I might be mildly excited about Mother’s Day if I was getting a real treat this year – just for me – TIME OUT from my kids, say?
Does that make me bitter? A Mother’s Day Grinch?
Don’t get me wrong, I love my kids, but I spend the other 364 days of the year worrying about them, so ONEday to myself would be a real treat for me.
As you know, my two aren’t cute little knee-highs still innocently and naively worshipping their Mum.
They’re big, scary teenagers, resistant to parental demonstrations of love.
And if Mother’s Day is indeed ‘a celebration honoring mothers and motherhood, maternal bonds, and the influence of mothers in society’, (Wikipedia), I can think of no better way for my ‘orrible teens to ‘honour’ me, than by orchestrating a day off for me.
It’s been an interesting week month at Dysfunctionality House, as you are probably aware. So it’s hard not to be a tad cynical about the circus of Mothers Day.
Mothers Day is in danger of metamorphosing into the commercial carnival of Halloween (Halloween Humbug) and Valentine’s Day and it’s getting harder to avoid being sucked into it. Tried booking lunch in a decent restaurant on Mother’s Day? Think again. There are now special Mothers day menus created especially for us, althoughI have yet to discover the perfect restaurant that serves three courses of Chardonnay, cholesterol and chocolate.
As I said, my attitude might be a little less misanthropic if Mother’s Day hadn’t fallen during this particular month.
Sometimes it’s hard for us paragons of motherhood virtue to celebrate the joys of parenting with offspring who consistently cross every parenting boundary, or your endurance for door banging, and who rip apart the fabric of the moral code you’ve spent fifteen years painstakingly trying to teach them.
Does that sound bitter?
Of course I DO realise that in the very wise words of Chris Martin, ‘no-one said it would be easy’.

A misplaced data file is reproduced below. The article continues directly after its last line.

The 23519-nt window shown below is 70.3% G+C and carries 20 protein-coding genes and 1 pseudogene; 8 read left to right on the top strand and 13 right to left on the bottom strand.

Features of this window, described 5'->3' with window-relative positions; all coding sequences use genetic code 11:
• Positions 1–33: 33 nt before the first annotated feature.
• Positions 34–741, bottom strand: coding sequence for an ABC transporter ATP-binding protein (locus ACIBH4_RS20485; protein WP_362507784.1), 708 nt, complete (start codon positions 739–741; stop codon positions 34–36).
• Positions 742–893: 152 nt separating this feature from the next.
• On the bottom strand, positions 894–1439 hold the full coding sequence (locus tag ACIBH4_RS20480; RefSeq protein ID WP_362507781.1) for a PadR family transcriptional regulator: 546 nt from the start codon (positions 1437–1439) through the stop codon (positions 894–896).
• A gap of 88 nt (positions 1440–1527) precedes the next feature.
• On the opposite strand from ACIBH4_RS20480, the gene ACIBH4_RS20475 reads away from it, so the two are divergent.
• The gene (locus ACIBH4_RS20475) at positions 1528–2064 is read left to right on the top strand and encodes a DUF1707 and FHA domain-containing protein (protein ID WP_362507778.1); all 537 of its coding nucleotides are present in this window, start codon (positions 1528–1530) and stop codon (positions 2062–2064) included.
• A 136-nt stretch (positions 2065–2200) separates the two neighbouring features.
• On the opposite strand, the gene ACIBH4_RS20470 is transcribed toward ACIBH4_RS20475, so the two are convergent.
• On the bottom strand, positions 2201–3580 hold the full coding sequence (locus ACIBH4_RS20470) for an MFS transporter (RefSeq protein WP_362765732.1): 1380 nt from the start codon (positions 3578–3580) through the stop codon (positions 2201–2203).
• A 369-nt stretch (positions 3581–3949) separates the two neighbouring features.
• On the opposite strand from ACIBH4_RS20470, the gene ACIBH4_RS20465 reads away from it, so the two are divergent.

But did you know that turtle and snake mothers abandon their young at birth? That fact used to sadden me in the days when I had babies, was still lactating, still believed my children to be the most beautiful things ever created and even found pride in watching them pee in the toilet as opposed to on the floor.
Before they reached the age of 13.
Human mothers, like us, and Wolf Spiders (go figure!), protect and nurture their young for much longer. Our kids can remain in the fold as late as their mid-twenties before we turf them out, (or are forced to buy a one-bedroom unit).
I’m beginning to understand some of the logic behind the ‘abandonment at birth’ method of ante-mothering now, although I have no doubt that Kurt will be residing in the local correctional centre before next Mother’s Day anyway.
Typically I have begun questioning my own parenting skills, like all mothers do daily occasionally. Should I have been tougher with him? Should I have said ‘no’ more?
Perhaps our generation is guilty of mollycoddling Generation Y as has been suggested.
I blame those new-wave paediatricians that told us to educate our children through love, encouragement and play; they were obviously misleading us.
Our family is lying wounded in the trenches after Kurt’s recent ventures into ‘spreading his wings’. The Urban Dictionary’s definition of a teenager as ‘someone who has everything but appreciates nothing’ is particularly apt at the moment. Not that I don’t remember that feeling – of being young, invincible, self-important and able to conquer the world single-handedly (before responsibility and empathy finally kick in).
As you know if you follow my blog, this month he has managed to violate any deep-seated hope that he is not some mass murderer in the developmental stage.
Lest I forget, I am a mother, not a saint.
And hormones obviously have a huge amount to answer for. His, and mine. Teenagers and menopause are about as compatible as oil and water. God screwed up his timing there.
Teenage angst or mental unhingement, I have yet to decide which my son is suffering from?
So back to the point of how exactly I’m expected to sit through a pleasant Mother’s Day lunch without growling threateningly at Kurt over my Prawn Cocktail? Especially after his forage into the ‘mean’ dictionary this week, where he has sourced every hurtful adjective to sling back at me.
At least I know I’m not alone. There are as many mothers of teenagers out there suffering in silence as there are mothers of toddlers revelling in mummy worship. Feral teenagers are on trend at the moment – it’s almost becoming a contagion.
It’s a phase we have to go through on their journey to adulthood.